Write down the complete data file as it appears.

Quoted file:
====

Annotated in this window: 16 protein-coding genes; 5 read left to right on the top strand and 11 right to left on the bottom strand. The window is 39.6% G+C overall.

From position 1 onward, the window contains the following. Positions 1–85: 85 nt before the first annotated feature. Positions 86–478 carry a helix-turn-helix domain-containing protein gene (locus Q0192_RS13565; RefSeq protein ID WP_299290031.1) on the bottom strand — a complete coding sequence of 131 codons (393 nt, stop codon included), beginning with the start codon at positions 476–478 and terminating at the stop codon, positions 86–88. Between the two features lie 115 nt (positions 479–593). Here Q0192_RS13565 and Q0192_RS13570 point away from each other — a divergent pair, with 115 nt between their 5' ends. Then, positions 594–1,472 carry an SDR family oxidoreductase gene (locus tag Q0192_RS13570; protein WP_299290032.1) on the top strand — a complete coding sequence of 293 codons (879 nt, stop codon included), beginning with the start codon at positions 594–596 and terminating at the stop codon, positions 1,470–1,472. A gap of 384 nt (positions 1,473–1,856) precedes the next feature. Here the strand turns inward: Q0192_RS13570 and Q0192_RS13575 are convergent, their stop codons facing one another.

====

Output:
Annotated in this window: 16 protein-coding genes; 5 read left to right on the top strand and 11 right to left on the bottom strand. The window is 39.6% G+C overall.

From position 1 onward, the window contains the following. Positions 1–85: 85 nt before the first annotated feature. Positions 86–478 carry a helix-turn-helix domain-containing protein gene (locus Q0192_RS13565; RefSeq protein ID WP_299290031.1) on the bottom strand — a complete coding sequence of 131 codons (393 nt, stop codon included), beginning with the start codon at positions 476–478 and terminating at the stop codon, positions 86–88. Between the two features lie 115 nt (positions 479–593). Here Q0192_RS13565 and Q0192_RS13570 point away from each other — a divergent pair, with 115 nt between their 5' ends. Then, positions 594–1,472 carry an SDR family oxidoreductase gene (locus tag Q0192_RS13570; protein WP_299290032.1) on the top strand — a complete coding sequence of 293 codons (879 nt, stop codon included), beginning with the start codon at positions 594–596 and terminating at the stop codon, positions 1,470–1,472. A gap of 384 nt (positions 1,473–1,856) precedes the next feature. Here the strand turns inward: Q0192_RS13570 and Q0192_RS13575 are convergent, their stop codons facing one another.